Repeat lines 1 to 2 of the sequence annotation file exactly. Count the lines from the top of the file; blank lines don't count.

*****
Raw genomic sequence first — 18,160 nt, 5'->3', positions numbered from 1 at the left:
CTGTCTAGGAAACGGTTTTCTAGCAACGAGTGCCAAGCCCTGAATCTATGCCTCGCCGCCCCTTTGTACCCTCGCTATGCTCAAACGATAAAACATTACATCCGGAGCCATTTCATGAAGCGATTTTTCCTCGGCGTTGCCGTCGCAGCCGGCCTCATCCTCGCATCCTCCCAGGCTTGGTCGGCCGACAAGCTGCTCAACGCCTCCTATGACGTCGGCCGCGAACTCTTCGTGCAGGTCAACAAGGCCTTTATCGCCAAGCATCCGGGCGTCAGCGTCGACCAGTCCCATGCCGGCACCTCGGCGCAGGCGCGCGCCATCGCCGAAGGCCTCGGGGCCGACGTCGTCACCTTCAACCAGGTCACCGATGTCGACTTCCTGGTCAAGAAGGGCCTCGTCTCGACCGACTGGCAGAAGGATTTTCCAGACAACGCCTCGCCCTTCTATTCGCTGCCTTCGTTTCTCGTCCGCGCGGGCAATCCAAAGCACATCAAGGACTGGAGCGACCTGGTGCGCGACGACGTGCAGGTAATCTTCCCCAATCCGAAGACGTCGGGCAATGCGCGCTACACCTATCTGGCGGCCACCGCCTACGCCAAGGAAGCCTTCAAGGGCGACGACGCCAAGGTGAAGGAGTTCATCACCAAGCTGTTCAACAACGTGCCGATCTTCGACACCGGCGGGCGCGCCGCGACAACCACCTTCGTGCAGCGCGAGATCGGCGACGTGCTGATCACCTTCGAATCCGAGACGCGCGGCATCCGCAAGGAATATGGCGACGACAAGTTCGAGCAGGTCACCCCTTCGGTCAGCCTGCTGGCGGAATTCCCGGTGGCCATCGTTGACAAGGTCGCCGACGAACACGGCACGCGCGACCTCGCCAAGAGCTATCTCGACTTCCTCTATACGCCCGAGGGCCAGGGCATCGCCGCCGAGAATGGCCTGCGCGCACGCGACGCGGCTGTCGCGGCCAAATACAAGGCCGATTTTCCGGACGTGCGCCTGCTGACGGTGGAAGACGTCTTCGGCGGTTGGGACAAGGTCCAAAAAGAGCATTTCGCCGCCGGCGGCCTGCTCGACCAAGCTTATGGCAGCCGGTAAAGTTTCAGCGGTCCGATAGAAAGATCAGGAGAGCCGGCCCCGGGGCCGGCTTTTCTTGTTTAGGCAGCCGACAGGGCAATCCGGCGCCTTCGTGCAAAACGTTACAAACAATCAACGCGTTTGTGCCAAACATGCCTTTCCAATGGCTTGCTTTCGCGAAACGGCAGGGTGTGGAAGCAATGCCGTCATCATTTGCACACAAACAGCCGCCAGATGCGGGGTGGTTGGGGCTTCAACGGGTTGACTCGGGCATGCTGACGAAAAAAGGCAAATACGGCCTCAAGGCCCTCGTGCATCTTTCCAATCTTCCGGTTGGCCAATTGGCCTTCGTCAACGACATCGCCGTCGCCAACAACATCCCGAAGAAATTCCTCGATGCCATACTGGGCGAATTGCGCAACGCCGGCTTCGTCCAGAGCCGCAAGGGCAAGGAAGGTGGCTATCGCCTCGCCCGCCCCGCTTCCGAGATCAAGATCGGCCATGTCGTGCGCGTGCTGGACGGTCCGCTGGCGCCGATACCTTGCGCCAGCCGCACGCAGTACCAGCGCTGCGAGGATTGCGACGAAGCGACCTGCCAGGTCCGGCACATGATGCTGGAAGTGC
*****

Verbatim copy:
Raw genomic sequence first — 18,160 nt, 5'->3', positions numbered from 1 at the left:
CTGTCTAGGAAACGGTTTTCTAGCAACGAGTGCCAAGCCCTGAATCTATGCCTCGCCGCCCCTTTGTACCCTCGCTATGCTCAAACGATAAAACATTACATCCGGAGCCATTTCATGAAGCGATTTTTCCTCGGCGTTGCCGTCGCAGCCGGCCTCATCCTCGCATCCTCCCAGGCTTGGTCGGCCGACAAGCTGCTCAACGCCTCCTATGACGTCGGCCGCGAACTCTTCGTGCAGGTCAACAAGGCCTTTATCGCCAAGCATCCGGGCGTCAGCGTCGACCAGTCCCATGCCGGCACCTCGGCGCAGGCGCGCGCCATCGCCGAAGGCCTCGGGGCCGACGTCGTCACCTTCAACCAGGTCACCGATGTCGACTTCCTGGTCAAGAAGGGCCTCGTCTCGACCGACTGGCAGAAGGATTTTCCAGACAACGCCTCGCCCTTCTATTCGCTGCCTTCGTTTCTCGTCCGCGCGGGCAATCCAAAGCACATCAAGGACTGGAGCGACCTGGTGCGCGACGACGTGCAGGTAATCTTCCCCAATCCGAAGACGTCGGGCAATGCGCGCTACACCTATCTGGCGGCCACCGCCTACGCCAAGGAAGCCTTCAAGGGCGACGACGCCAAGGTGAAGGAGTTCATCACCAAGCTGTTCAACAACGTGCCGATCTTCGACACCGGCGGGCGCGCCGCGACAACCACCTTCGTGCAGCGCGAGATCGGCGACGTGCTGATCACCTTCGAATCCGAGACGCGCGGCATCCGCAAGGAATATGGCGACGACAAGTTCGAGCAGGTCACCCCTTCGGTCAGCCTGCTGGCGGAATTCCCGGTGGCCATCGTTGACAAGGTCGCCGACGAACACGGCACGCGCGACCTCGCCAAGAGCTATCTCGACTTCCTCTATACGCCCGAGGGCCAGGGCATCGCCGCCGAGAATGGCCTGCGCGCACGCGACGCGGCTGTCGCGGCCAAATACAAGGCCGATTTTCCGGACGTGCGCCTGCTGACGGTGGAAGACGTCTTCGGCGGTTGGGACAAGGTCCAAAAAGAGCATTTCGCCGCCGGCGGCCTGCTCGACCAAGCTTATGGCAGCCGGTAAAGTTTCAGCGGTCCGATAGAAAGATCAGGAGAGCCGGCCCCGGGGCCGGCTTTTCTTGTTTAGGCAGCCGACAGGGCAATCCGGCGCCTTCGTGCAAAACGTTACAAACAATCAACGCGTTTGTGCCAAACATGCCTTTCCAATGGCTTGCTTTCGCGAAACGGCAGGGTGTGGAAGCAATGCCGTCATCATTTGCACACAAACAGCCGCCAGATGCGGGGTGGTTGGGGCTTCAACGGGTTGACTCGGGCATGCTGACGAAAAAAGGCAAATACGGCCTCAAGGCCCTCGTGCATCTTTCCAATCTTCCGGTTGGCCAATTGGCCTTCGTCAACGACATCGCCGTCGCCAACAACATCCCGAAGAAATTCCTCGATGCCATACTGGGCGAATTGCGCAACGCCGGCTTCGTCCAGAGCCGCAAGGGCAAGGAAGGTGGCTATCGCCTCGCCCGCCCCGCTTCCGAGATCAAGATCGGCCATGTCGTGCGCGTGCTGGACGGTCCGCTGGCGCCGATACCTTGCGCCAGCCGCACGCAGTACCAGCGCTGCGAGGATTGCGACGAAGCGACCTGCCAGGTCCGGCACATGATGCTGGAAGTGC